Arjan’s face hardened. “Why bother paying an astronomical amount for new lining when you have a fast loader to get the Shadow into these safer, cheaper containers?” He patted a canister, and the noise rang out metallically. “It’s how everyone does it out here.”
I wanted to quote a proverb my mother used to repeat about not standing under a landing ship just because my friends did, but I refrained. I liked to think I wasn’t new to danger, but the longer I spent in these cold fringes, the more I learned that the term acceptable risk meant something quite different from what I was used to.
“And about how long will I be at it?”
Arjan simply laughed in my face this time. “Oh boy, you really haven’t done this. You stop when she stops.” He pointed at the ceiling, presumably toward the bridge and Captain Qole. “If you’re not a dead man walking by then.”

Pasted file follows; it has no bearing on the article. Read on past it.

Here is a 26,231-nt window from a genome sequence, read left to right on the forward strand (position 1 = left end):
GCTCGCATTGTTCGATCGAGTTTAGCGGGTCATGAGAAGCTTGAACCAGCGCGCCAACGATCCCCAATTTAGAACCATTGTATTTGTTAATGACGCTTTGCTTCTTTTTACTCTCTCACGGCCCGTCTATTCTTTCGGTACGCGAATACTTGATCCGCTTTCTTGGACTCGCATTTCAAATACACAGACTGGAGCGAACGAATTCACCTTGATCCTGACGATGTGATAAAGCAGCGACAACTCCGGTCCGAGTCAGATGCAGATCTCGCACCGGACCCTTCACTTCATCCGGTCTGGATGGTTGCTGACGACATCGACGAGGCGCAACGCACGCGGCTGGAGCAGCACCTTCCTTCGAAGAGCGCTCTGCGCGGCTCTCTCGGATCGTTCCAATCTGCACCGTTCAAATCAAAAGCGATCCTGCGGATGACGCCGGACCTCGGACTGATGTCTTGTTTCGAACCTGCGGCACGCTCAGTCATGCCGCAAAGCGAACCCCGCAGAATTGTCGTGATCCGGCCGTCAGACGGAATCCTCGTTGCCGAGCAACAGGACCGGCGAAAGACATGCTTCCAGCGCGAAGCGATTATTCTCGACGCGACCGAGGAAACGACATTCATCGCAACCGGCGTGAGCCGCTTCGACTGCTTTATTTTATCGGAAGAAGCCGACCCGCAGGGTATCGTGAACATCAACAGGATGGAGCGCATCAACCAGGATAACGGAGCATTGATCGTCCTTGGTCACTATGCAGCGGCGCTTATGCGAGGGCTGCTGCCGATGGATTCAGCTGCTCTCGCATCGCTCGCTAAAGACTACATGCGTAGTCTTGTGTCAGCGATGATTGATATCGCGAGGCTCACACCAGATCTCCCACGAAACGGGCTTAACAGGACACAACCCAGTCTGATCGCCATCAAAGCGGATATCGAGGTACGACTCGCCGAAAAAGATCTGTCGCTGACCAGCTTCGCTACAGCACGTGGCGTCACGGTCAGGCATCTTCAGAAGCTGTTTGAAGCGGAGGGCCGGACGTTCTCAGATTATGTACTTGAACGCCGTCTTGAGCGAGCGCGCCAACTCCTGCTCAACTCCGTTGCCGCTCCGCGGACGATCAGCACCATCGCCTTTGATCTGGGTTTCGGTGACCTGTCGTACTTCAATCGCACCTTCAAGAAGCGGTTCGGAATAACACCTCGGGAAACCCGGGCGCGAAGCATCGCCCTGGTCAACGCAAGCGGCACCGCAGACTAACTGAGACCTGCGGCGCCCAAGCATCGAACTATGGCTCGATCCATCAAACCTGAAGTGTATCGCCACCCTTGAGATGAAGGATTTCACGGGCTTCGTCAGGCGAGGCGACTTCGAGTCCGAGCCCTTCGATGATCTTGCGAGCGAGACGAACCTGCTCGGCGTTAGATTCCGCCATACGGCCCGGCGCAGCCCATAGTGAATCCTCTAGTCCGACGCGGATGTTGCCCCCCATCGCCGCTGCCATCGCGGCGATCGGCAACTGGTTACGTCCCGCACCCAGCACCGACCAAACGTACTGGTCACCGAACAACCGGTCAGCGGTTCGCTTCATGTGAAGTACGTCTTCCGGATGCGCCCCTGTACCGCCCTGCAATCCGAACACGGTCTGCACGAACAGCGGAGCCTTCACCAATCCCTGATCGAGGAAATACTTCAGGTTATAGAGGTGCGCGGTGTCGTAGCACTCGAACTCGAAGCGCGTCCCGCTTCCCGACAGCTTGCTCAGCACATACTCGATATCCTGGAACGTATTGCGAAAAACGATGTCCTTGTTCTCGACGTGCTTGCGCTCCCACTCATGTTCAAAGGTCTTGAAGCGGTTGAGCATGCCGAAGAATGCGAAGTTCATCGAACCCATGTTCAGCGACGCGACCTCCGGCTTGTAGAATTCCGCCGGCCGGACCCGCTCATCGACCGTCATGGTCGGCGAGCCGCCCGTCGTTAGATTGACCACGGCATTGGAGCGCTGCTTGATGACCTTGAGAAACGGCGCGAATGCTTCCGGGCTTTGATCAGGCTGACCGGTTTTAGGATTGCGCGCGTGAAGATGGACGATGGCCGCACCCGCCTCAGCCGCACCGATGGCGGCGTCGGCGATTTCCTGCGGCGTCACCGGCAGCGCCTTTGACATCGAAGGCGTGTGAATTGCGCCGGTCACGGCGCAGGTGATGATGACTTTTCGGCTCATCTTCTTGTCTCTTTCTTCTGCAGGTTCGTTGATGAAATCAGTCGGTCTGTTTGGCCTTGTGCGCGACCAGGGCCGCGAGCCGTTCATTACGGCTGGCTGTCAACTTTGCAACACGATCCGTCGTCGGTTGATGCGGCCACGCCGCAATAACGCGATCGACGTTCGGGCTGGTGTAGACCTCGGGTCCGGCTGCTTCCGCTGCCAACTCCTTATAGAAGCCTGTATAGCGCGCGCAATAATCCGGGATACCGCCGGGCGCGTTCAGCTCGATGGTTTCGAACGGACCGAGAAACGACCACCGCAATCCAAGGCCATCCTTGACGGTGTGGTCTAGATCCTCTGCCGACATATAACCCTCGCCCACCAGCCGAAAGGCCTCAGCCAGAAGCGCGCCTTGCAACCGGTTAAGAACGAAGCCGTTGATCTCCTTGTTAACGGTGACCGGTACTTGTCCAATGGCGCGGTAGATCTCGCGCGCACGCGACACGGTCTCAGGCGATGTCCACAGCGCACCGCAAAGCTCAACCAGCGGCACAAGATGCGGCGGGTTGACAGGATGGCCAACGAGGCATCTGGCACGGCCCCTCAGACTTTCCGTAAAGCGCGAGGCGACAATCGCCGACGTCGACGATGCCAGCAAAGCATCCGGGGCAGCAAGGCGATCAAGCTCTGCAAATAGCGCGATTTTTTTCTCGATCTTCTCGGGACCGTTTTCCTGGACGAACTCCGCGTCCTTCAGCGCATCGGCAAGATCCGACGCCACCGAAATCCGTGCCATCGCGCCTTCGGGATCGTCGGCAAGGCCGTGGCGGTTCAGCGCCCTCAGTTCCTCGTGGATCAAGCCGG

Blasted hell, I thought. But I smiled. “I’m sure I’ll manage.”
He only grinned back at me.
“What about the rest of the crew?” I asked, to give him something better to do. “What are their jobs?”
“Come on.” To my relief, he turned to leave the hold, waving me on with him. “I’ll give you the free-fall tour while you can still move.”
A flight of stairs just about as wide as I was, a hallway flanked by doors, and then more stairs brought us to the crew stations. A walkway bisected four recessed consoles that were ringed with monitors.
The Kaitan wasn’t what I was accustomed to. Unlike the ships of the inner subsystems, it wasn’t all glowing walls and hovering displays. Instead, mechanical parts and pieces were used wherever possible, in what I assumed was an effort to simplify repairs, while some of the displays were decades old. And the crew was just as atypical. Laughter surrounded us as we entered the space, and I caught the last part of a conversation.